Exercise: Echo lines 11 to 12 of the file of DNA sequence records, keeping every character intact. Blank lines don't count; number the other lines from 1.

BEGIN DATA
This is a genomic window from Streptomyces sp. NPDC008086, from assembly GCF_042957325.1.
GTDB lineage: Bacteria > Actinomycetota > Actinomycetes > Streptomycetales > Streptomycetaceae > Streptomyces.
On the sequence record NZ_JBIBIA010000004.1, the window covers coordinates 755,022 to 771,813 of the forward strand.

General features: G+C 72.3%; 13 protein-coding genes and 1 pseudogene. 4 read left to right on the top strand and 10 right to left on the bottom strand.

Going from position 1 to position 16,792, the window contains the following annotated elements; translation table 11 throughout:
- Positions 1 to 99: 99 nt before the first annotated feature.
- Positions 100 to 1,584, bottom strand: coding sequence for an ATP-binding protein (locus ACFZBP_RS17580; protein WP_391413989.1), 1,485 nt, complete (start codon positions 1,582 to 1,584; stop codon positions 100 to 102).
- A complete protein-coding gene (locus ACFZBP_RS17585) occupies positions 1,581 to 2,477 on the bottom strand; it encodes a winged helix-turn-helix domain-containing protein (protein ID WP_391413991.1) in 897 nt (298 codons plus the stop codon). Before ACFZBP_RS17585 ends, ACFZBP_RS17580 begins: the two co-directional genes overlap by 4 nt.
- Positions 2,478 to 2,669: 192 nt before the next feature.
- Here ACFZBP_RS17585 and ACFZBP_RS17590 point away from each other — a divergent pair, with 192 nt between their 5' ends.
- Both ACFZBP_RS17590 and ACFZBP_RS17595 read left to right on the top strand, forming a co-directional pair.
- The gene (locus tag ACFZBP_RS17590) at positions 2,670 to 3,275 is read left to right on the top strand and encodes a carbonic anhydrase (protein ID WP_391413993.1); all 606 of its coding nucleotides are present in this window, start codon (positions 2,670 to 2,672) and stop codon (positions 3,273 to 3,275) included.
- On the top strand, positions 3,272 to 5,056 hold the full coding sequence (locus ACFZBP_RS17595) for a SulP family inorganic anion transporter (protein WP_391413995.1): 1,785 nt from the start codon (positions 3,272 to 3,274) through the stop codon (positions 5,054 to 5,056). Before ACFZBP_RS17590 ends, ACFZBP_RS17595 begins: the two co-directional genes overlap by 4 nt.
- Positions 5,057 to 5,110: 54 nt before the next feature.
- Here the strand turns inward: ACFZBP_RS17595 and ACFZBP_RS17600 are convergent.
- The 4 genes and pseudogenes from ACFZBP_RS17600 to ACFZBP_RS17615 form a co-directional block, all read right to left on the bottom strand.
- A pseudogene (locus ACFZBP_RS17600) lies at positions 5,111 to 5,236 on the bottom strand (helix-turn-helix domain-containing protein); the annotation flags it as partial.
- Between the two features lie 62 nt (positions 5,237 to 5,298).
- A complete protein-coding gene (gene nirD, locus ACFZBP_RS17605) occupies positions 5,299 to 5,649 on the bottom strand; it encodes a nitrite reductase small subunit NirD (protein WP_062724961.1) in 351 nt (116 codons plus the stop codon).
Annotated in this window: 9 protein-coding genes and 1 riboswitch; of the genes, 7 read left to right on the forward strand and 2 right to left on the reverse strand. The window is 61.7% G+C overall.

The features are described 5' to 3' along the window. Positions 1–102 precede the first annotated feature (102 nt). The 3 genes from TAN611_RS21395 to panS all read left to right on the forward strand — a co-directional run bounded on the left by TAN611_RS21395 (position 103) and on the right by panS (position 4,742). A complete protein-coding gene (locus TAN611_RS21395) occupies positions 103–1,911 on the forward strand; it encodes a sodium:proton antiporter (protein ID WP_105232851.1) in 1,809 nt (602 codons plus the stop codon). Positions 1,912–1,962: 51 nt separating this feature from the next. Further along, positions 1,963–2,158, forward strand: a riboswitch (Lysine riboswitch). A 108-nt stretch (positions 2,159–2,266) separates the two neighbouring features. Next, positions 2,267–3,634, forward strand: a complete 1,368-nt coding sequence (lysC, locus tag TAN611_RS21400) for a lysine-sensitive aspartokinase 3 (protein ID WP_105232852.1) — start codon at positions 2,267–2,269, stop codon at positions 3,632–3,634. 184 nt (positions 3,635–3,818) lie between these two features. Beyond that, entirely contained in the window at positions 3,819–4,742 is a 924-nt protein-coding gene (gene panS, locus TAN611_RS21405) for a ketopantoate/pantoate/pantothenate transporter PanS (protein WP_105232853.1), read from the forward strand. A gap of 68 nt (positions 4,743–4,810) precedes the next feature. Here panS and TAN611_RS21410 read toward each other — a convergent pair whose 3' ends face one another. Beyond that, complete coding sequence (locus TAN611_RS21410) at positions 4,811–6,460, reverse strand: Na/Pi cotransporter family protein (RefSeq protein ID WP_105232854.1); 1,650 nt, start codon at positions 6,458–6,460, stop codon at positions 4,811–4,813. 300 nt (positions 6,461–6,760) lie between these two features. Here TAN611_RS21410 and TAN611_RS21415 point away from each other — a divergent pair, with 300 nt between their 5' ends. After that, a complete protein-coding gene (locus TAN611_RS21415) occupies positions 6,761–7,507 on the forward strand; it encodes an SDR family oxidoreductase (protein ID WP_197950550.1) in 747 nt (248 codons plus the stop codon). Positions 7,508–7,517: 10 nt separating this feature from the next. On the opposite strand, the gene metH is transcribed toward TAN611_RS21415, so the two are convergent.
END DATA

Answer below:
- Both ACFZBP_RS17590 and ACFZBP_RS17595 read left to right on the top strand, forming a co-directional pair.
- The gene (locus tag ACFZBP_RS17590) at positions 2,670 to 3,275 is read left to right on the top strand and encodes a carbonic anhydrase (protein ID WP_391413993.1); all 606 of its coding nucleotides are present in this window, start codon (positions 2,670 to 2,672) and stop codon (positions 3,273 to 3,275) included.